Figure 1 (below) shows the percentage distribution of Arizona K-12 public schools by ethnicity for 2014 (the most recent released data on October attendance rates is from the Arizona Department of Education). Additionally, figure 1 shows that Latinos make up the largest proportion of students in Arizona public schools (45 percent), followed by Whites (40 percent), and American Indians, Alaska Natives, and Blacks at five percent, respectively (Arizona Department of Education 2014). Figure 2 (below) breaks down enrollment in public school by ethnicity and school type. 

In his 2015 presentation “Arizona’s Economic Imperative: The Impact of Latino Student Success,” Arizona State University President Dr. Michael Crow suggests that the majority of Arizona Latinos may live in poverty “without game changing progress in educational achievement.” Dr. Crow discussed Arizona’s four-year high school graduation rate and Arizona’s educational attainment rate for the population by age 25 and older by major race/ethnics groups. Latinos fall behind in these categories.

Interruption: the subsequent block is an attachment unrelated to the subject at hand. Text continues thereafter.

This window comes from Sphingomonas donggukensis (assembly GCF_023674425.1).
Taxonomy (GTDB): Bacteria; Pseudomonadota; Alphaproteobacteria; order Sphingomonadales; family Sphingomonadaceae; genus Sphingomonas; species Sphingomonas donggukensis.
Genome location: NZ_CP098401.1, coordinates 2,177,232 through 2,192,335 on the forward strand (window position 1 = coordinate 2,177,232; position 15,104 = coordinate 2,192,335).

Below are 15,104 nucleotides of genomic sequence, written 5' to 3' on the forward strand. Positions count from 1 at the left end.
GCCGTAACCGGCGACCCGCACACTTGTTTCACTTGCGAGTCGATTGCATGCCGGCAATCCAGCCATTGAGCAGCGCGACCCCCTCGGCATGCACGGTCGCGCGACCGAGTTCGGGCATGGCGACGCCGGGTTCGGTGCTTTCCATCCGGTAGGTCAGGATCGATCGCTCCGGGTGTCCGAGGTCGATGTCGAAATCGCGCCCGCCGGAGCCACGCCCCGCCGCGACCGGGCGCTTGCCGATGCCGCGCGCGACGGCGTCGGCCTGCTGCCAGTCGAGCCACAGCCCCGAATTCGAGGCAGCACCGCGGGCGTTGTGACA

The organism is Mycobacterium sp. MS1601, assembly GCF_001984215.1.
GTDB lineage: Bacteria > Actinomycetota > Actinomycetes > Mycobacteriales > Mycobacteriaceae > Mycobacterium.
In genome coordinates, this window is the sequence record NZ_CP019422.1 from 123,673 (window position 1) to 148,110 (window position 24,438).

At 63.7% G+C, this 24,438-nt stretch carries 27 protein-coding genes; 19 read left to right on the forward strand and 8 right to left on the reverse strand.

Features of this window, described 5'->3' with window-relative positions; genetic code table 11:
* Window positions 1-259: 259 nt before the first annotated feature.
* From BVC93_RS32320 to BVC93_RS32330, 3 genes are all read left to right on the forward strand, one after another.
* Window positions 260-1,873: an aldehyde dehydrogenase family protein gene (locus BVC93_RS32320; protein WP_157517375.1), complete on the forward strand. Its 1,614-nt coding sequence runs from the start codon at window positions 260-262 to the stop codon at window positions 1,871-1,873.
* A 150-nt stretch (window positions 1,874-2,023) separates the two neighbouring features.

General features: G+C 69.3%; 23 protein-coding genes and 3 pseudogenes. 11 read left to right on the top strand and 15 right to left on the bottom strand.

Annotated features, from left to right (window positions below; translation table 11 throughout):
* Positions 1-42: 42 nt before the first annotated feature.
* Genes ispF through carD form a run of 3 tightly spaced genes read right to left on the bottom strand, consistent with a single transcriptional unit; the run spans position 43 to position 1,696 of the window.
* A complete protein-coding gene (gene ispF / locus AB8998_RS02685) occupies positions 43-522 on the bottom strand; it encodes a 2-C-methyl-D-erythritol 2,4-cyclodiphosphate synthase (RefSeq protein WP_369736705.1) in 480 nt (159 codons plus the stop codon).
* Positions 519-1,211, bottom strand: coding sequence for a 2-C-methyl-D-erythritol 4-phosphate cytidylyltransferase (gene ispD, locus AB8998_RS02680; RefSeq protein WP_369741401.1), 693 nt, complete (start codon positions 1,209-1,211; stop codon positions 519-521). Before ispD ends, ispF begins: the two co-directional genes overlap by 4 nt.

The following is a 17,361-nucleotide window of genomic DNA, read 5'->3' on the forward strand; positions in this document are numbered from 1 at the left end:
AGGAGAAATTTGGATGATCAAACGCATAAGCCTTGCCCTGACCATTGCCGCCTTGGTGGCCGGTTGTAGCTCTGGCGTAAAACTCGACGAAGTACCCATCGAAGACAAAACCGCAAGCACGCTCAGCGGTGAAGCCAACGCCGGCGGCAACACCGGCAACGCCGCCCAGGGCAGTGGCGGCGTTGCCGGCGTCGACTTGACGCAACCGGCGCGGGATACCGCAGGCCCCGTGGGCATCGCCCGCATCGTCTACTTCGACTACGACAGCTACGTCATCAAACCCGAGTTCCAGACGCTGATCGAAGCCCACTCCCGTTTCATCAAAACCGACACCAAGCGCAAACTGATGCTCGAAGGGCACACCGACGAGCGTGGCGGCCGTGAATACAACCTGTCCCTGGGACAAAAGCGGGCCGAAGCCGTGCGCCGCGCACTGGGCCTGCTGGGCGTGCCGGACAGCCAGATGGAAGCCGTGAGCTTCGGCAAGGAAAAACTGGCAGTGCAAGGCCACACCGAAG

With Arizona’s changing demographics and with the largest population of students in the state’s public schools being Latino, Helios Education Foundation is focused on closing the Latino student achievement gap, improving academic preparedness and fostering college-going and completing cultures in high poverty, Latino communities. The Foundation’s Arizona-based investments are working to align high-quality, early learning for Latino youth with rigorous K-12 educational programs and pathways to achieving a postsecondary education. 

Retrieved from Arizona State University - Office of the President.

To watch Dr. Crow’s full presentation, click here.